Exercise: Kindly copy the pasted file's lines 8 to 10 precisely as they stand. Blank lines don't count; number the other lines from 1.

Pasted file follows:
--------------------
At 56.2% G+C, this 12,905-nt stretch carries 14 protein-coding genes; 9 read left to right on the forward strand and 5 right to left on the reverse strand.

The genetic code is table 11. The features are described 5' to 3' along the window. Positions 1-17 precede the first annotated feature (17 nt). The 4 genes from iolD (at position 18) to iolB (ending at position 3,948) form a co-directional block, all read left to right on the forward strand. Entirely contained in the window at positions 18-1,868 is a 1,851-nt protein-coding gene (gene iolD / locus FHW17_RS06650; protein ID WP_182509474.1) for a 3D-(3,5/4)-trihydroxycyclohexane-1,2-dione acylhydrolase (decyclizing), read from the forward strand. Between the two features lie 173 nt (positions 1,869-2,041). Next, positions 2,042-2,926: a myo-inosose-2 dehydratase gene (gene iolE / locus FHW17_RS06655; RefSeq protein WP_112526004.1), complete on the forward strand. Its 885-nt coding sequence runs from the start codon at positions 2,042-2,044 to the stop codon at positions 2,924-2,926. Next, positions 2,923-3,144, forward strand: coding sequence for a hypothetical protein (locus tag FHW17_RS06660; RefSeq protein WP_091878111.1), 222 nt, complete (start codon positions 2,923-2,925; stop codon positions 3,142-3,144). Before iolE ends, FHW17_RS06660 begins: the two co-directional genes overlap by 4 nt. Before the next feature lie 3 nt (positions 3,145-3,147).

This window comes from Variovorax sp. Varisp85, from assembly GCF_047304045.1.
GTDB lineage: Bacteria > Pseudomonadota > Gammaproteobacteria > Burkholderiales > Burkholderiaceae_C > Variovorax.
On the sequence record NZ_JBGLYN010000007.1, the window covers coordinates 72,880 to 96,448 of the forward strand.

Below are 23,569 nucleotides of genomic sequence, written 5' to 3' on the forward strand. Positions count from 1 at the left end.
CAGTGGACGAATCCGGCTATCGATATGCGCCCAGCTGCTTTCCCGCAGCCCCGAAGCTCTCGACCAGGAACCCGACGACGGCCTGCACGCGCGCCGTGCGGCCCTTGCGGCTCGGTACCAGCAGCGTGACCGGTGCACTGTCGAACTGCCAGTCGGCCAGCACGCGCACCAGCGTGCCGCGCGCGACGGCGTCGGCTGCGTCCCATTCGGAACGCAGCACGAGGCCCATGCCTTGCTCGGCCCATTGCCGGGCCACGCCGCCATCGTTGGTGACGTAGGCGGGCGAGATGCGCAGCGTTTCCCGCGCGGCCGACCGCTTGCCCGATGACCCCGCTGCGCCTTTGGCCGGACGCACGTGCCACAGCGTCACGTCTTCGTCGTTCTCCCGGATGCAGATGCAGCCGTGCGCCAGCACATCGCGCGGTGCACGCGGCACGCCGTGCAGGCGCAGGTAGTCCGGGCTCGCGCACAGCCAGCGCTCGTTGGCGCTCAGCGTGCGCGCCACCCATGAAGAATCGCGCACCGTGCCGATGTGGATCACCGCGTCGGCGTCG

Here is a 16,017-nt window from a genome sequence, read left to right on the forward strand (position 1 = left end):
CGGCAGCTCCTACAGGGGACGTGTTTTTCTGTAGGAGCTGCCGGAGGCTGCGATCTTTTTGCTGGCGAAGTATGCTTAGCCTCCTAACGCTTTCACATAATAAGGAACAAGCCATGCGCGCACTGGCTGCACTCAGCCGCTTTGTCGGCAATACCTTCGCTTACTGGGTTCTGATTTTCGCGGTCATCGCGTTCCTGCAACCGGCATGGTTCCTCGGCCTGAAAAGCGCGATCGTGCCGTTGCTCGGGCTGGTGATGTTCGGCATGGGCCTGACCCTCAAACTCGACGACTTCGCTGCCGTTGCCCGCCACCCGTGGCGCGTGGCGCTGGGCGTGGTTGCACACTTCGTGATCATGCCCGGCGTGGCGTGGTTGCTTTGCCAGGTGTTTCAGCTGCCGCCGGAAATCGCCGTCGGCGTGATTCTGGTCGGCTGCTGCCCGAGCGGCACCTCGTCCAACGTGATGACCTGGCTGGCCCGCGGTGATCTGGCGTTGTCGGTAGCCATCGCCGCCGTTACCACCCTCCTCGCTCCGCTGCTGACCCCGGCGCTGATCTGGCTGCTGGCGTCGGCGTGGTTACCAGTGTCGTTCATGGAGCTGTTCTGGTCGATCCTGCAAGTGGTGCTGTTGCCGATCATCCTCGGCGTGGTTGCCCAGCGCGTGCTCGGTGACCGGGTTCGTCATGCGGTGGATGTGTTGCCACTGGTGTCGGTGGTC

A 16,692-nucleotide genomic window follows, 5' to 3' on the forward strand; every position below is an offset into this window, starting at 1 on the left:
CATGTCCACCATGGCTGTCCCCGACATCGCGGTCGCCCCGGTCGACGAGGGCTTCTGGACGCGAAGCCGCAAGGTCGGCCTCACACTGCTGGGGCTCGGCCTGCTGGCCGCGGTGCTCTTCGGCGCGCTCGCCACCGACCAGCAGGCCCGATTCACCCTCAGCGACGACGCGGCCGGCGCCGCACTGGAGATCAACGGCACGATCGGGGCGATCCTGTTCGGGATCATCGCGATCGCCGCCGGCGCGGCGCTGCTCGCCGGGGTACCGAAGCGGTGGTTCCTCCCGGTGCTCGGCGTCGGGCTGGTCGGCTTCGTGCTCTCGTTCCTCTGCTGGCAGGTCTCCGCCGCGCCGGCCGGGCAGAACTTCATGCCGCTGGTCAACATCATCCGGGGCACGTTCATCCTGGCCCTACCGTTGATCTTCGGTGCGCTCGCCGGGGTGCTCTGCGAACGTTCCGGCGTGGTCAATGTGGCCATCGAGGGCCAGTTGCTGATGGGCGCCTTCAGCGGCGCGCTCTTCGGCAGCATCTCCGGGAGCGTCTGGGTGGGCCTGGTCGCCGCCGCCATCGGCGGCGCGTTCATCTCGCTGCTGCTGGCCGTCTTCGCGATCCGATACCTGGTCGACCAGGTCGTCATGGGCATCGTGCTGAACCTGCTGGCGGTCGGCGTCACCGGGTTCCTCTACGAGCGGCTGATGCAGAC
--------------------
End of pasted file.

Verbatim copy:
Here is a 16,017-nt window from a genome sequence, read left to right on the forward strand (position 1 = left end):
CGGCAGCTCCTACAGGGGACGTGTTTTTCTGTAGGAGCTGCCGGAGGCTGCGATCTTTTTGCTGGCGAAGTATGCTTAGCCTCCTAACGCTTTCACATAATAAGGAACAAGCCATGCGCGCACTGGCTGCACTCAGCCGCTTTGTCGGCAATACCTTCGCTTACTGGGTTCTGATTTTCGCGGTCATCGCGTTCCTGCAACCGGCATGGTTCCTCGGCCTGAAAAGCGCGATCGTGCCGTTGCTCGGGCTGGTGATGTTCGGCATGGGCCTGACCCTCAAACTCGACGACTTCGCTGCCGTTGCCCGCCACCCGTGGCGCGTGGCGCTGGGCGTGGTTGCACACTTCGTGATCATGCCCGGCGTGGCGTGGTTGCTTTGCCAGGTGTTTCAGCTGCCGCCGGAAATCGCCGTCGGCGTGATTCTGGTCGGCTGCTGCCCGAGCGGCACCTCGTCCAACGTGATGACCTGGCTGGCCCGCGGTGATCTGGCGTTGTCGGTAGCCATCGCCGCCGTTACCACCCTCCTCGCTCCGCTGCTGACCCCGGCGCTGATCTGGCTGCTGGCGTCGGCGTGGTTACCAGTGTCGTTCATGGAGCTGTTCTGGTCGATCCTGCAAGTGGTGCTGTTGCCGATCATCCTCGGCGTGGTTGCCCAGCGCGTGCTCGGTGACCGGGTTCGTCATGCGGTGGATGTGTTGCCACTGGTGTCGGTGGTC

A 16,692-nucleotide genomic window follows, 5' to 3' on the forward strand; every position below is an offset into this window, starting at 1 on the left: